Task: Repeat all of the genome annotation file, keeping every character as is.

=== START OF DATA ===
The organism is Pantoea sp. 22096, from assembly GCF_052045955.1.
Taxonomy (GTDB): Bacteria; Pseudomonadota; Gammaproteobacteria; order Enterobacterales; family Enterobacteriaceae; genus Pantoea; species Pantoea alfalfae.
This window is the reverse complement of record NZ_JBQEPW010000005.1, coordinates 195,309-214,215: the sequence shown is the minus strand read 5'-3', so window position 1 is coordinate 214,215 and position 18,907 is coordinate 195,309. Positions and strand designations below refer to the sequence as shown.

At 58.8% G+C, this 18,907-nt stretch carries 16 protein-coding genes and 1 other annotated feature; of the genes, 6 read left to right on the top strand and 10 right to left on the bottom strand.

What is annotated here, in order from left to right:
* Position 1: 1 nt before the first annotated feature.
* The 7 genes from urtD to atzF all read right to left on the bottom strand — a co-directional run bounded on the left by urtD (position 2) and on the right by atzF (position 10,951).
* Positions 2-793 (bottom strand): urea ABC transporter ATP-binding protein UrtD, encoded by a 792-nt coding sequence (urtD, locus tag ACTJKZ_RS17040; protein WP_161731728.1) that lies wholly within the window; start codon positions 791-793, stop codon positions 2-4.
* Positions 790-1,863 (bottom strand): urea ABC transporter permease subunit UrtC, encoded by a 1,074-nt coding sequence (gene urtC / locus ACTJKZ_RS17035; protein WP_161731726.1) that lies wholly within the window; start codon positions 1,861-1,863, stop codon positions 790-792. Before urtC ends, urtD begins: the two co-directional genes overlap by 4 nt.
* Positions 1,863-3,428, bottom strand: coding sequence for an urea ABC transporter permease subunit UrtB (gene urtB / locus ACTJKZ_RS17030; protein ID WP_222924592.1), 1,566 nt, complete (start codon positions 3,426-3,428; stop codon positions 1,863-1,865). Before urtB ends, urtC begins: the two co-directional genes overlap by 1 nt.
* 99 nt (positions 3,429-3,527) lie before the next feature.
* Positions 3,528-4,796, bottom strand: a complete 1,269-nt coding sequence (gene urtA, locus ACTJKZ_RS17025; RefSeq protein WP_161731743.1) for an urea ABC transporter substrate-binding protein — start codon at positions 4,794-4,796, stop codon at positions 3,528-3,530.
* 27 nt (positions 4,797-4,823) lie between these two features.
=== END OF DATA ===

The organism is Pantoea sp. 22096, from assembly GCF_052045955.1.
Taxonomy (GTDB): Bacteria; Pseudomonadota; Gammaproteobacteria; order Enterobacterales; family Enterobacteriaceae; genus Pantoea; species Pantoea alfalfae.
This window is the reverse complement of record NZ_JBQEPW010000005.1, coordinates 195,309-214,215: the sequence shown is the minus strand read 5'-3', so window position 1 is coordinate 214,215 and position 18,907 is coordinate 195,309. Positions and strand designations below refer to the sequence as shown.

At 58.8% G+C, this 18,907-nt stretch carries 16 protein-coding genes and 1 other annotated feature; of the genes, 6 read left to right on the top strand and 10 right to left on the bottom strand.

What is annotated here, in order from left to right:
* Position 1: 1 nt before the first annotated feature.
* The 7 genes from urtD to atzF all read right to left on the bottom strand — a co-directional run bounded on the left by urtD (position 2) and on the right by atzF (position 10,951).
* Positions 2-793 (bottom strand): urea ABC transporter ATP-binding protein UrtD, encoded by a 792-nt coding sequence (urtD, locus tag ACTJKZ_RS17040; protein WP_161731728.1) that lies wholly within the window; start codon positions 791-793, stop codon positions 2-4.
* Positions 790-1,863 (bottom strand): urea ABC transporter permease subunit UrtC, encoded by a 1,074-nt coding sequence (gene urtC / locus ACTJKZ_RS17035; protein WP_161731726.1) that lies wholly within the window; start codon positions 1,861-1,863, stop codon positions 790-792. Before urtC ends, urtD begins: the two co-directional genes overlap by 4 nt.
* Positions 1,863-3,428, bottom strand: coding sequence for an urea ABC transporter permease subunit UrtB (gene urtB / locus ACTJKZ_RS17030; protein ID WP_222924592.1), 1,566 nt, complete (start codon positions 3,426-3,428; stop codon positions 1,863-1,865). Before urtB ends, urtC begins: the two co-directional genes overlap by 1 nt.
* 99 nt (positions 3,429-3,527) lie before the next feature.
* Positions 3,528-4,796, bottom strand: a complete 1,269-nt coding sequence (gene urtA, locus ACTJKZ_RS17025; RefSeq protein WP_161731743.1) for an urea ABC transporter substrate-binding protein — start codon at positions 4,794-4,796, stop codon at positions 3,528-3,530.
* 27 nt (positions 4,797-4,823) lie between these two features.